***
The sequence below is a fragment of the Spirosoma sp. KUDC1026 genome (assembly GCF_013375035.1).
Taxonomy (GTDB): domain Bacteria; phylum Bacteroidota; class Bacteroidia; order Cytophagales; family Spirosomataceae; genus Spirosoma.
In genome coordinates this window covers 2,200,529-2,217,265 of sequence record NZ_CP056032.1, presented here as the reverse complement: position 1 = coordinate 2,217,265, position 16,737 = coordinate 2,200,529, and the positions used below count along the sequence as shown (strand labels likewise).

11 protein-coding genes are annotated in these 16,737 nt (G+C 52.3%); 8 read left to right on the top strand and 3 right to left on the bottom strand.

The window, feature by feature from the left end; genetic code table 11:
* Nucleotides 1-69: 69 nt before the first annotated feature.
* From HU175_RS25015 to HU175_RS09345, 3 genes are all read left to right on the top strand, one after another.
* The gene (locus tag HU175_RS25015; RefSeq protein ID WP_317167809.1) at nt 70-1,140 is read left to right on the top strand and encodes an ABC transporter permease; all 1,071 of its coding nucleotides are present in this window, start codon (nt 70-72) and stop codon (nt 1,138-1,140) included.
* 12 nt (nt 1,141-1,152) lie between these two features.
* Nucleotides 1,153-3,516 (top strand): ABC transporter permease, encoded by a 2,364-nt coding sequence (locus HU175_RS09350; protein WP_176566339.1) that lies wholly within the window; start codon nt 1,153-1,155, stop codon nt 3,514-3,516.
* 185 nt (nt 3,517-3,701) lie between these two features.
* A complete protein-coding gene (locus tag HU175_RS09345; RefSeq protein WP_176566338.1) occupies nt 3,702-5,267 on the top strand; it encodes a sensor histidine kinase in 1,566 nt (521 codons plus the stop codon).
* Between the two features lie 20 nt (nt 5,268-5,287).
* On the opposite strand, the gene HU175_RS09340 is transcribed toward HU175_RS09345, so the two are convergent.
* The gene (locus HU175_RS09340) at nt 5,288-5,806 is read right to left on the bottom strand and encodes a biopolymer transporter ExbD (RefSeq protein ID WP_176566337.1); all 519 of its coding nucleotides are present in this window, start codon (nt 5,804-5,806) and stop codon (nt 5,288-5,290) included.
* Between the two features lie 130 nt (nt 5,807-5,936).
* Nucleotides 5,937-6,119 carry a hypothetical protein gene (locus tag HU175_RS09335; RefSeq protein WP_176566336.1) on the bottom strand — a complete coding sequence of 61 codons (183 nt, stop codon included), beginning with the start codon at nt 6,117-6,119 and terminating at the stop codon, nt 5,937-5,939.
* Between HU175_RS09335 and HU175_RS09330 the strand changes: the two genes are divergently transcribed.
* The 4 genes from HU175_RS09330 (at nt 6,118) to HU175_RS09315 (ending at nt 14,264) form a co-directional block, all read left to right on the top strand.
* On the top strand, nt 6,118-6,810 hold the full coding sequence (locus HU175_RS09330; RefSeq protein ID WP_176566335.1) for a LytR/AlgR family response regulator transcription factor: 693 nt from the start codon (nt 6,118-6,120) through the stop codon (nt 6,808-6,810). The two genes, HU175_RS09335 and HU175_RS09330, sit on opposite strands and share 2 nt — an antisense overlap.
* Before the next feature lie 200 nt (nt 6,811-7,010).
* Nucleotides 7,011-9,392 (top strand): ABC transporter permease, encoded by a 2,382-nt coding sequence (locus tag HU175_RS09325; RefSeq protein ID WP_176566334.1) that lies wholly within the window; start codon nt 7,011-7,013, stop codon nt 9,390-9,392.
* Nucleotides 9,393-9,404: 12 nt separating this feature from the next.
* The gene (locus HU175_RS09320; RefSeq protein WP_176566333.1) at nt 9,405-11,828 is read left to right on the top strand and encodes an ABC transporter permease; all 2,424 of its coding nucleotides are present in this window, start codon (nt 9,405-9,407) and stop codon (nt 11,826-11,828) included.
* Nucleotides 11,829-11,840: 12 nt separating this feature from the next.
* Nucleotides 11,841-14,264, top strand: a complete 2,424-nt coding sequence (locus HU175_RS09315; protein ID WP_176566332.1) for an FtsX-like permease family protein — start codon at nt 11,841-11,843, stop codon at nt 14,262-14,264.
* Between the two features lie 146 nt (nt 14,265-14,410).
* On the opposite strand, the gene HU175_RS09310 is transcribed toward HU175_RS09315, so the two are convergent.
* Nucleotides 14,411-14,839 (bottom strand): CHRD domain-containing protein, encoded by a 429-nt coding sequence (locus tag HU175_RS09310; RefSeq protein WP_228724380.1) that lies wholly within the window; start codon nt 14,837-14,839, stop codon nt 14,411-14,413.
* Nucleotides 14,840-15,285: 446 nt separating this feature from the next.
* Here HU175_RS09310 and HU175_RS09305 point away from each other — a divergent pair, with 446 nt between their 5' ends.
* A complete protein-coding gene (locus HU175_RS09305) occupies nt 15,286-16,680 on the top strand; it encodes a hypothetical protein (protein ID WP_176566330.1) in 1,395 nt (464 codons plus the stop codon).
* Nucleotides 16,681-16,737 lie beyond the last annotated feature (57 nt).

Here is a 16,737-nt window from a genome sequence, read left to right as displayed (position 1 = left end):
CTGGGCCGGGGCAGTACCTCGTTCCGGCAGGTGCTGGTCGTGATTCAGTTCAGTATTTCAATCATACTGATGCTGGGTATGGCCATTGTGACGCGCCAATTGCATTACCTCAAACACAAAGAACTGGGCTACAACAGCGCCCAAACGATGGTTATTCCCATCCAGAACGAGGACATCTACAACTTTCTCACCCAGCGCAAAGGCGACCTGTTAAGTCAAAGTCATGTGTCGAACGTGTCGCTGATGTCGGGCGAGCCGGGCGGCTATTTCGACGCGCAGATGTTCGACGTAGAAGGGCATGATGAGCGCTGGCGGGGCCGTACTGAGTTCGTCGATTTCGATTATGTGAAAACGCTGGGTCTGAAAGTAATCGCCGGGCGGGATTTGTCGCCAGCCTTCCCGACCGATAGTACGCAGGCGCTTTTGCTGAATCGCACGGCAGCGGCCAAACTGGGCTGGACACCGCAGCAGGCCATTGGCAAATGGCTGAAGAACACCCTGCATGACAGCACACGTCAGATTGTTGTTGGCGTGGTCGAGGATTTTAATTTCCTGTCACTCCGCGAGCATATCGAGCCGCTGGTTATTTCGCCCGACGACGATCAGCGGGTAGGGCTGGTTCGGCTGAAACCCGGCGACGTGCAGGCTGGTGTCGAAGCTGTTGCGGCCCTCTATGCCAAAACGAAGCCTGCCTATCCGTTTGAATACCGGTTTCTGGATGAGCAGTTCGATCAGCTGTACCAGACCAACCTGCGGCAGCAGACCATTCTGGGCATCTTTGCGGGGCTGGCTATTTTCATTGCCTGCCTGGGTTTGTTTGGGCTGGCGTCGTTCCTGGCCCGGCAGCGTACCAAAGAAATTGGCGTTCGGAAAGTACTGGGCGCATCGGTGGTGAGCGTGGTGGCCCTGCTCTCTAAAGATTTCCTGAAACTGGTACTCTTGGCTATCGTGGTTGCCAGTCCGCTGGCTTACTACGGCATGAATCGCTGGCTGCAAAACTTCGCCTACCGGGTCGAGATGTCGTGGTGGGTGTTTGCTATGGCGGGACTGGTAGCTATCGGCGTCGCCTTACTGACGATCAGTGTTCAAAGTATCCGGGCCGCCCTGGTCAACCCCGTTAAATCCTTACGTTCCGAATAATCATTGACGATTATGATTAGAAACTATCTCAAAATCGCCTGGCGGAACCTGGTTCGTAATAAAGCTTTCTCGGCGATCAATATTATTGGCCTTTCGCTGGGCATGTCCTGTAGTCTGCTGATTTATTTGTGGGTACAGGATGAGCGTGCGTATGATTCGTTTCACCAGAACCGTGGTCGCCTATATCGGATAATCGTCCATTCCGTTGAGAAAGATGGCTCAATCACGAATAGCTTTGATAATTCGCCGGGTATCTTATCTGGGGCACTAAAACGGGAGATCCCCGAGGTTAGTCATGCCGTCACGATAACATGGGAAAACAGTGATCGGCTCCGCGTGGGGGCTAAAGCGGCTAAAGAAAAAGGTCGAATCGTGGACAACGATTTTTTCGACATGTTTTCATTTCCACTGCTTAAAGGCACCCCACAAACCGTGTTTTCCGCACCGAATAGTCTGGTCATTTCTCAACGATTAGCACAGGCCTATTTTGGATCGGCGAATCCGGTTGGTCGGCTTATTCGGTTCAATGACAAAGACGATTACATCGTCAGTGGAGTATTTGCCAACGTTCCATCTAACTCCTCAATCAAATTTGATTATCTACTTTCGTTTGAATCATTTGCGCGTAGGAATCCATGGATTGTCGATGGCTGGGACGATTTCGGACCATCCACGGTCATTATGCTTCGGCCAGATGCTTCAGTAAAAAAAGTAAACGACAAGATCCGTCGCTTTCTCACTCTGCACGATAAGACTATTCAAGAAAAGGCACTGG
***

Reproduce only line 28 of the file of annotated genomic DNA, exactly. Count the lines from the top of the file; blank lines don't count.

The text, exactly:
* On the opposite strand, the gene HU175_RS09310 is transcribed toward HU175_RS09315, so the two are convergent.